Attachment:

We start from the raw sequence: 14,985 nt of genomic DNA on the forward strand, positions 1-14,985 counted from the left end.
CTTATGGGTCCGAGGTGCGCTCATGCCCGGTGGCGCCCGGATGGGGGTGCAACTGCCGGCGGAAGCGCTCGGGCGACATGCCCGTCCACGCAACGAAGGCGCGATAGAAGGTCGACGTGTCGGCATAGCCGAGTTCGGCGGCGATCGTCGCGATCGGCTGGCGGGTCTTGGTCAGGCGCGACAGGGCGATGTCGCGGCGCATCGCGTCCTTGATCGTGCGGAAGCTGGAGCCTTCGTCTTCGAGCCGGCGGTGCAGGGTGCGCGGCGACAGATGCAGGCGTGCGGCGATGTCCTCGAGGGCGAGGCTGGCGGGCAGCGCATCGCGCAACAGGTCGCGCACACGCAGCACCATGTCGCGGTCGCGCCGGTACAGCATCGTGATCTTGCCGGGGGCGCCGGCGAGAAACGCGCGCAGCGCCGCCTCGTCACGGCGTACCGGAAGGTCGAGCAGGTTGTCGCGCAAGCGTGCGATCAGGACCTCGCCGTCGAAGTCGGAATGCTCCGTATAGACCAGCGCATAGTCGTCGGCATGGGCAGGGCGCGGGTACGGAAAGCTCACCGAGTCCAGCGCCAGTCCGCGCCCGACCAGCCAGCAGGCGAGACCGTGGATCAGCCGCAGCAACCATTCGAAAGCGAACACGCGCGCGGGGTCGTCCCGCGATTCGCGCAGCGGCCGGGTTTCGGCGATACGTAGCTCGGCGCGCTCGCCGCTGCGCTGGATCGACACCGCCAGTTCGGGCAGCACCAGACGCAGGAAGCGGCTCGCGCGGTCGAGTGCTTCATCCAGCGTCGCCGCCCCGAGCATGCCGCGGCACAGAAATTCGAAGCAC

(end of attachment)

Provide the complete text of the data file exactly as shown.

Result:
We start from the raw sequence: 14,985 nt of genomic DNA on the forward strand, positions 1-14,985 counted from the left end.
CTTATGGGTCCGAGGTGCGCTCATGCCCGGTGGCGCCCGGATGGGGGTGCAACTGCCGGCGGAAGCGCTCGGGCGACATGCCCGTCCACGCAACGAAGGCGCGATAGAAGGTCGACGTGTCGGCATAGCCGAGTTCGGCGGCGATCGTCGCGATCGGCTGGCGGGTCTTGGTCAGGCGCGACAGGGCGATGTCGCGGCGCATCGCGTCCTTGATCGTGCGGAAGCTGGAGCCTTCGTCTTCGAGCCGGCGGTGCAGGGTGCGCGGCGACAGATGCAGGCGTGCGGCGATGTCCTCGAGGGCGAGGCTGGCGGGCAGCGCATCGCGCAACAGGTCGCGCACACGCAGCACCATGTCGCGGTCGCGCCGGTACAGCATCGTGATCTTGCCGGGGGCGCCGGCGAGAAACGCGCGCAGCGCCGCCTCGTCACGGCGTACCGGAAGGTCGAGCAGGTTGTCGCGCAAGCGTGCGATCAGGACCTCGCCGTCGAAGTCGGAATGCTCCGTATAGACCAGCGCATAGTCGTCGGCATGGGCAGGGCGCGGGTACGGAAAGCTCACCGAGTCCAGCGCCAGTCCGCGCCCGACCAGCCAGCAGGCGAGACCGTGGATCAGCCGCAGCAACCATTCGAAAGCGAACACGCGCGCGGGGTCGTCCCGCGATTCGCGCAGCGGCCGGGTTTCGGCGATACGTAGCTCGGCGCGCTCGCCGCTGCGCTGGATCGACACCGCCAGTTCGGGCAGCACCAGACGCAGGAAGCGGCTCGCGCGGTCGAGTGCTTCATCCAGCGTCGCCGCCCCGAGCATGCCGCGGCACAGAAATTCGAAGCAC